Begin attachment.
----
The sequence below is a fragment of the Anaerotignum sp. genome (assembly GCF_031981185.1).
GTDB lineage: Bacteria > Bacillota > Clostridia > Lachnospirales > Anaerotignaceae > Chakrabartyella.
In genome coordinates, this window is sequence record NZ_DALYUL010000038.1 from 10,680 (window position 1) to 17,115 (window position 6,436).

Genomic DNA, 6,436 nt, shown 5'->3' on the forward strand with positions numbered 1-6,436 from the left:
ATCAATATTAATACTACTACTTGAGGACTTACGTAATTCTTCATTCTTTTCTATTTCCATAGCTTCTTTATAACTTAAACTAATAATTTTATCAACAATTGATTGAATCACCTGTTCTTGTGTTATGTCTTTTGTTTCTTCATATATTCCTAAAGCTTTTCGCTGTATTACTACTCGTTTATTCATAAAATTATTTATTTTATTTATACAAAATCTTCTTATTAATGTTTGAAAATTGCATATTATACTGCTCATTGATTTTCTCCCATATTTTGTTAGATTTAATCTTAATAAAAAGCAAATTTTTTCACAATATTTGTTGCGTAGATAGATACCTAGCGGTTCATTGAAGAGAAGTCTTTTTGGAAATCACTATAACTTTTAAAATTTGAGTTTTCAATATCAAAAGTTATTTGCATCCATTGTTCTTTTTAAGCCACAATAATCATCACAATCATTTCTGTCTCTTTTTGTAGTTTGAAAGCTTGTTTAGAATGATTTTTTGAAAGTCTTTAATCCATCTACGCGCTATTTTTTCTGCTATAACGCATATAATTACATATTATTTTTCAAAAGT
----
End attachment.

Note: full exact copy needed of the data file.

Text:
The sequence below is a fragment of the Anaerotignum sp. genome (assembly GCF_031981185.1).
GTDB lineage: Bacteria > Bacillota > Clostridia > Lachnospirales > Anaerotignaceae > Chakrabartyella.
In genome coordinates, this window is sequence record NZ_DALYUL010000038.1 from 10,680 (window position 1) to 17,115 (window position 6,436).

Genomic DNA, 6,436 nt, shown 5'->3' on the forward strand with positions numbered 1-6,436 from the left:
ATCAATATTAATACTACTACTTGAGGACTTACGTAATTCTTCATTCTTTTCTATTTCCATAGCTTCTTTATAACTTAAACTAATAATTTTATCAACAATTGATTGAATCACCTGTTCTTGTGTTATGTCTTTTGTTTCTTCATATATTCCTAAAGCTTTTCGCTGTATTACTACTCGTTTATTCATAAAATTATTTATTTTATTTATACAAAATCTTCTTATTAATGTTTGAAAATTGCATATTATACTGCTCATTGATTTTCTCCCATATTTTGTTAGATTTAATCTTAATAAAAAGCAAATTTTTTCACAATATTTGTTGCGTAGATAGATACCTAGCGGTTCATTGAAGAGAAGTCTTTTTGGAAATCACTATAACTTTTAAAATTTGAGTTTTCAATATCAAAAGTTATTTGCATCCATTGTTCTTTTTAAGCCACAATAATCATCACAATCATTTCTGTCTCTTTTTGTAGTTTGAAAGCTTGTTTAGAATGATTTTTTGAAAGTCTTTAATCCATCTACGCGCTATTTTTTCTGCTATAACGCATATAATTACATATTATTTTTCAAAAGT